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Tees Valley Combined Authority Mayoral Election

6 May 2021 Election Results

On Thursday 6 May 2021 an election for a new May for the Tees Valley Combined Authority was held. The results were as below:

Name of Candidate


Number of votes*


The Conservative Party Candidate



JACOBS, Jessie Joe Asher

Labour and Co-operative Party


* If elected, the word 'ELECTED' appears against the number of votes.

Rejected ballot papers: 1056

Electorate: 168,661

Turnout: 33.95%

Certificate of Results


Statements of results:




Redcar and Cleveland



Spending Limits

The maximum amount of election expenses permitted for the election is a fixed amount of £2,362 multiplied by five, which is the number of constituent councils for the Tees Valley Combined Authority, making a total of £11,810, together with an additional 5.9p for each entry in the registers of electors to be used at the election, being a total of £29,296.69 (5.9p multiplied by 496, 554 electors). The total maximum amount is therefore £41,106.69.


The Role of the Tees Valley Combined Authority Mayor

The Tees valley Mayor is accountable to and represents around 670,000 people across all five boroughs in the Tees Valley. Their primary role is to steer the work of the Tees Valley Combined Authority – the body that drives economic growth and job creation in the area. The job of the Mayor ranges from setting budgets and priorities for economic development, transport, infrastructure and skills to acting as an ambassador for our region to attract inward investment.

The Combined Authority is not a “super-council” or another version of Cleveland County Council – the five Tees Valley councils will continue to exist in their own right, delivering local services and meeting the day-to-day needs of residents. The Mayor and Combined Authority do not replace, nor can they overrule, local councils.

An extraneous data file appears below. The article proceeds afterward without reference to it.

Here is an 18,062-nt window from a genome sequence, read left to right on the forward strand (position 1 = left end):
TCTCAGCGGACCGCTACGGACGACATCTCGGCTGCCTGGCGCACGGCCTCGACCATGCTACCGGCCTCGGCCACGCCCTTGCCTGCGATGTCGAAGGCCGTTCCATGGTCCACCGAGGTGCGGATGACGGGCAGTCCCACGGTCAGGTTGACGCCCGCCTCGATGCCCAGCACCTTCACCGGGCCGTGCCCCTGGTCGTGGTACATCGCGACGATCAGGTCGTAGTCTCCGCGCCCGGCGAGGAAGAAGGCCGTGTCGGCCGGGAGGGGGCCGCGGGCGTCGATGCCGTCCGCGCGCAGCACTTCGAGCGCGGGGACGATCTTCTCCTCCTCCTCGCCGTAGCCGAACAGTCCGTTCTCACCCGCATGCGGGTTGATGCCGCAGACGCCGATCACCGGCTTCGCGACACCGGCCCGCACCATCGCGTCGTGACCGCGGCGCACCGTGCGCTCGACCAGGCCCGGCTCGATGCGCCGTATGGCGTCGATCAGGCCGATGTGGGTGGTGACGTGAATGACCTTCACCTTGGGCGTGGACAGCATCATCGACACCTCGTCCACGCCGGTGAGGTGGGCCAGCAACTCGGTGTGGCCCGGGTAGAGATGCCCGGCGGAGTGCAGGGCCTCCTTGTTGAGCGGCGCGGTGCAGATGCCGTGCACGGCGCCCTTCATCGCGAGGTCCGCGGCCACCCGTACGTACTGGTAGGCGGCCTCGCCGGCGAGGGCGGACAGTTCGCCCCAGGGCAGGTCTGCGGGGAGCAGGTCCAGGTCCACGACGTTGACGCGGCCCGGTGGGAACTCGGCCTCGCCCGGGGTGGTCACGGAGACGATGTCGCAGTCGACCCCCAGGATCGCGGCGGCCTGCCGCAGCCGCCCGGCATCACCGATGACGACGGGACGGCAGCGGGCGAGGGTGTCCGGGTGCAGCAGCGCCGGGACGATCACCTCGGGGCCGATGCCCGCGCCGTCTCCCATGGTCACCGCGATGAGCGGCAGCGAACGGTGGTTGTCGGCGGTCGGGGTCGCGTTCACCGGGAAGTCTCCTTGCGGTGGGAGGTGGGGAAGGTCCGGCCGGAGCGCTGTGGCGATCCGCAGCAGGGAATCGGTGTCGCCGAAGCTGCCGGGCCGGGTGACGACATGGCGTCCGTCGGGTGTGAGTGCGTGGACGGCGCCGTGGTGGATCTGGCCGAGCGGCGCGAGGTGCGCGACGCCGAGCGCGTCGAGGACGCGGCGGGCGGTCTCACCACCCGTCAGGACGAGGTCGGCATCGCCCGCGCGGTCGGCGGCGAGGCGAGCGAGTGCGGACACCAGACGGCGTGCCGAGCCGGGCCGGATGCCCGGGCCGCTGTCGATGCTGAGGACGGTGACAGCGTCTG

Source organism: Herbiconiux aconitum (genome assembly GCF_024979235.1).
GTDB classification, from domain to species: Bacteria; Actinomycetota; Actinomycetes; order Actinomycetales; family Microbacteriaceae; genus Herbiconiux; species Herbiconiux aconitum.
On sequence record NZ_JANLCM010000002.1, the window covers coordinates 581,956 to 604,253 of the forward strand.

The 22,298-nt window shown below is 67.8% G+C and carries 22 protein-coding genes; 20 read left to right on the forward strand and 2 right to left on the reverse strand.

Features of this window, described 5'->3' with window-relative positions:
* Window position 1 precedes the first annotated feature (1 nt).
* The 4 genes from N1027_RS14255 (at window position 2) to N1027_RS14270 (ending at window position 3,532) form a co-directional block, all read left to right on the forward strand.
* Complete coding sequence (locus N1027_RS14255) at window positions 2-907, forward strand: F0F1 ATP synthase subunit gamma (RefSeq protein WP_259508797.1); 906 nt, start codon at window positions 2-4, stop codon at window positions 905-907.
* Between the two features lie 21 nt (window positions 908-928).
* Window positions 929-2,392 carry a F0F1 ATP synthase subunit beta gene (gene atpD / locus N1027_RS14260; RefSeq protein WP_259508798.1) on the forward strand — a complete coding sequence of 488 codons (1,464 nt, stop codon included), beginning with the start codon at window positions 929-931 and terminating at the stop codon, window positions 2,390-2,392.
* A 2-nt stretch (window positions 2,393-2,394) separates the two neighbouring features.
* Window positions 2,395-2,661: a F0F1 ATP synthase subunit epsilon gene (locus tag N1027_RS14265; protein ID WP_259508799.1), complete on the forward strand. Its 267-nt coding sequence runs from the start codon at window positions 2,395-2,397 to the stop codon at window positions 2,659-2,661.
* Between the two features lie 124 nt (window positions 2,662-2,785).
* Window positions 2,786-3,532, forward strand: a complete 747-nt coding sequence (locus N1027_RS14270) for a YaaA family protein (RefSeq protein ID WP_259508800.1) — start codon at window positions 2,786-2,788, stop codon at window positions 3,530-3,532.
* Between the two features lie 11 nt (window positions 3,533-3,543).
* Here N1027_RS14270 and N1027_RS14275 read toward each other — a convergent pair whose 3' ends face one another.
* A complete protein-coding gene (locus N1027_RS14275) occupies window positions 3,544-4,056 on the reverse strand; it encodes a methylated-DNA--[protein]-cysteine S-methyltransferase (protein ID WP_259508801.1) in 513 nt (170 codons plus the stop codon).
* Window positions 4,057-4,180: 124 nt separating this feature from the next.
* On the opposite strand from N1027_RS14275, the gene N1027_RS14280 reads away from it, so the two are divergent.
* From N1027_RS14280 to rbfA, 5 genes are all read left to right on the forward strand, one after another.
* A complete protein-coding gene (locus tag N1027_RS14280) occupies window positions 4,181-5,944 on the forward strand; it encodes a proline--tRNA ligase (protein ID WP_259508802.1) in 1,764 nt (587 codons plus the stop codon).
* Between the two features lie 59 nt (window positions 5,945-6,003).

In exchange for more powers and control over local budgets, the Tees Valley agreed to elect a Mayor who would act as a single point of accountability – to both local people and central Government.

Devolution means having more control over how and where we spend the money we have. It means we can design services and find ways of working that better meet the needs of the Tees Valley and the people that live, work and invest here. It also means we can boost our economy and reinvest money back into the region to where it is needed most.

The Tees Valley Mayor is able to make some decisions independently, but others involve consultation with, and approval of, all five leaders of our local councils in the Tees Valley. Some decisions need unanimous support, others need a majority.

An election was held on Thursday 4 May 2017 to elect the first Mayor of the Tees Valley Combined Authority. View the results from the May 2017 Tees Valley Mayoral Election.

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